Episode 1, 2, & 3
by Rebecca Silverman,
How would you rate episode 1 of
How would you rate episode 2 of
How would you rate episode 3 of
“Whoever wants to do things as they wish ought to take care not to be born a woman.”
These words were written in 1479 by Nannina de'Medici, and although they don't date precisely to the time period when Arte takes place, they're a pretty good way to contextualize the series: as a woman in the Renaissance Republic of Florence (Italy was still a collection of independent city-states at the time), Arte would have had very little autonomy. But that doesn't mean that she couldn't have existed, as her name indicates – the show is (very) loosely based on the life of Renaissance Master Painter Artemisia Gentileschi, a woman who did successfully infiltrate the all-male ranks of the Accademmia dell'Arte e Disegno, and in fact was supposed to have a show of her works in Florence in 2020. So, if you've been watching Arte and wondering how plausible the whole thing is, the answer is: close enough.
With one exception (more on that in a bit), that's good enough for me, because Arte is an engaging story. Our fourteen-year-old heroine wants to be an artist, which during the Renaissance meant gaining an apprenticeship to a master artisan, but she has no interest in doing it as a boy – she wants to be herself and to be allowed to pursue what she loves. While she goes through the obligatory anime hair-cutting ritual to show how serious she is in episode one – and I firmly believe that she would have cut into her breasts if Leo hadn't stopped her – that's less a statement of her pulling a Lady Macbeth “unsex me here” thing and more her attempt to show how serious she is about being an artist. In episode three, when Leo makes her dress as a boy in order to attend a dissection, she's visibly unhappy; in her mind, her gender shouldn't matter to people and she should just be able to do what she wants as who she is. It's not done in an overt “girl power” way, either; it's just simply how Arte thinks.
Of course, she does have to do a lot of proving that who she is is more than the assumptions people make about her gender. While that comes into play in episode one, when Leo gives her a ludicrous test to become his apprentice, it's really the province of episode two. That's when Arte has to rebuild her rooftop shack into something livable and tries to get into another studio to sketch a sculpture, both of which require her to show the menfolk that she's more than capable of handling whatever they throw at her. But it also means that she has to figure out how to do things like pull a cart or carry heavy sacks of clay while wearing feminine clothes, which is almost as tricky. This is where Arte is actually lucky she's living in the Renaissance: corsets weren't boned yet, just made of stiff fabric, and they didn't cover the waist, so she has much more flexibility than women a hundred-odd years later would. (Mostly they functioned to push the breasts up, as we can see in one of her green dresses.) But as Suzanne Alleyne says in her book Medieval Underpants and Other Blunders, Arte would definitely not be wearing those cute ruffled bloomers that protect her modesty when she hikes her skirts up – previous to the late 19th century, women's underwear as such didn't exist. It's hard to blame the show for adding them in, honestly, but with most of the rest of the series taking such pains with the historical detail, it's a blaringly off note.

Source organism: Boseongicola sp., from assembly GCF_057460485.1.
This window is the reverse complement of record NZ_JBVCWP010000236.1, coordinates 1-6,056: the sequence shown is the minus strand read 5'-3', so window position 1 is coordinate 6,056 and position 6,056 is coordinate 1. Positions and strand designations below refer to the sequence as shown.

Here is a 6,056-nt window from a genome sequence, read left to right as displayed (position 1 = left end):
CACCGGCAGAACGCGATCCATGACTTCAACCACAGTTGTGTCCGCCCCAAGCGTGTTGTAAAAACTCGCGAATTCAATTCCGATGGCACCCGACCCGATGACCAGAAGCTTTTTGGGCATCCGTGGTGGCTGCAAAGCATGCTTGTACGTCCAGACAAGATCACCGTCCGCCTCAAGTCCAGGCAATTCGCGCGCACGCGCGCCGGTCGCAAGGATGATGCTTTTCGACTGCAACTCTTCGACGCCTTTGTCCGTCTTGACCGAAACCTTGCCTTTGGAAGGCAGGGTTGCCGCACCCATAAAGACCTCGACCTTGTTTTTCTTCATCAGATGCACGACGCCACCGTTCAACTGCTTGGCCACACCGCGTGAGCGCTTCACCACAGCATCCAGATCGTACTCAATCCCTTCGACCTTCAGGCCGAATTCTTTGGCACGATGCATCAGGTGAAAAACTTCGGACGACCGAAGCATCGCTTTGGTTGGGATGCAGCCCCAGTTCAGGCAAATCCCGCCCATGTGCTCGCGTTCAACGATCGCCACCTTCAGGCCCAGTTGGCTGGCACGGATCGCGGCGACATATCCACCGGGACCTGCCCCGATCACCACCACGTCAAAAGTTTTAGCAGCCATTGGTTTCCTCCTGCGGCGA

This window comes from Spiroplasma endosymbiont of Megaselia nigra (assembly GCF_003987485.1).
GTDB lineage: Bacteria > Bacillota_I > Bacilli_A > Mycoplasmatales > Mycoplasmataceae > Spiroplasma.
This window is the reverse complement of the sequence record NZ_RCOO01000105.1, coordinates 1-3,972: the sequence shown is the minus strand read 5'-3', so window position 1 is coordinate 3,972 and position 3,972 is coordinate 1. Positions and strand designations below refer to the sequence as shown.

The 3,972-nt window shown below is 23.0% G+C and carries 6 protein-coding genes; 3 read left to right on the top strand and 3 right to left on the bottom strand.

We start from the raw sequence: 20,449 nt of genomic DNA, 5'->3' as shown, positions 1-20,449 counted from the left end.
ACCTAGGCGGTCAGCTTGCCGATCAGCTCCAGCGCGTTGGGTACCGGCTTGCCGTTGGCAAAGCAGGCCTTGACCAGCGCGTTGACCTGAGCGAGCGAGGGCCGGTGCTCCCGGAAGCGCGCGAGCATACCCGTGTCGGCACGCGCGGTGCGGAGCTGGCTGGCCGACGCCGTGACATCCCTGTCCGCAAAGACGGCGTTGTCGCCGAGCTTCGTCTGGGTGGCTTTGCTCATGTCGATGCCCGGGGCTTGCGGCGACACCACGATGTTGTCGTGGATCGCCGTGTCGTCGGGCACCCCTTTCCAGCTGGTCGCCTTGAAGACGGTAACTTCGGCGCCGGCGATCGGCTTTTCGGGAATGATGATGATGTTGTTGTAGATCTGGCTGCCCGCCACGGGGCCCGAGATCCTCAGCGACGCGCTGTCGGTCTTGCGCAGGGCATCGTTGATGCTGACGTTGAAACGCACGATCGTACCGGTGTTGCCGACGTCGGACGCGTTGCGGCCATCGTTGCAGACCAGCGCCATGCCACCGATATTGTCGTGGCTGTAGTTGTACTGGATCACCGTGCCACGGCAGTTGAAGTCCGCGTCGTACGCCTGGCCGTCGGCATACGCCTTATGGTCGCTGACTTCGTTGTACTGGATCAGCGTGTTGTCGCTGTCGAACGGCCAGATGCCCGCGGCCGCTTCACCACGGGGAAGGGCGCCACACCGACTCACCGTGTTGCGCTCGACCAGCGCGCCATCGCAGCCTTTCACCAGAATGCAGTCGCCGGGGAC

All of that aside, these first three episodes do their best to establish Arte as naïve but motivated, and they largely work. Watching her in episode two prove her worth to the men in the other studio is impressive, but even better is the contrast we see between Arte and Angelo's many sisters, all of whom expect Angelo to take care of everything for them when he comes home from his apprenticeship. That's not because they're bad people, but rather because that's the expectation they've all been raised with based on their social class, Angelo just as much as anyone. He thinks women are more fragile than men, and he can't understand why Arte refuses his help. (As a side note, I'm hoping Angelo turns out to be the romantic interest if there is one, but I'm afraid after episode three that it's Leo.) And as Arte is a mind-blowing person to Angelo, the courtesan Arte meets in episode three stands to be one for her – there's a huge contrast between the way that she acts and how Arte's own mother does, and it almost at this point looks as if she has more freedom than a woman of Arte's own social class. That's likely not entirely true, as we stand to find out next week, but Arte is clearly impressed by the woman's ease of speech and manner – so much so that she may not have fully absorbed Leo's statement that the woman is one of his patrons. In this case, “patron” doesn't just mean that she buys his art; it's more of a support pledge that allows Leo to maintain his studio…and as a courtesan, there's a good chance that she, too, has a patron who in turn supports her lifestyle, although the currency is likely a little different.
That's something that Arte isn't likely to know much about, and while these episodes have largely been focused on her staking her claim on a career as an artist and showing that being female is not a barrier to it, the upcoming ones could place more emphasis on Arte learning how the world works when you're not a noble. That should be interesting to see, because the series (and the original manga) are just as much about the place and time as they are about the girl, and once the anime achieves a balance between the two, this could really become something special.
Arte is currently streaming on Funimation.
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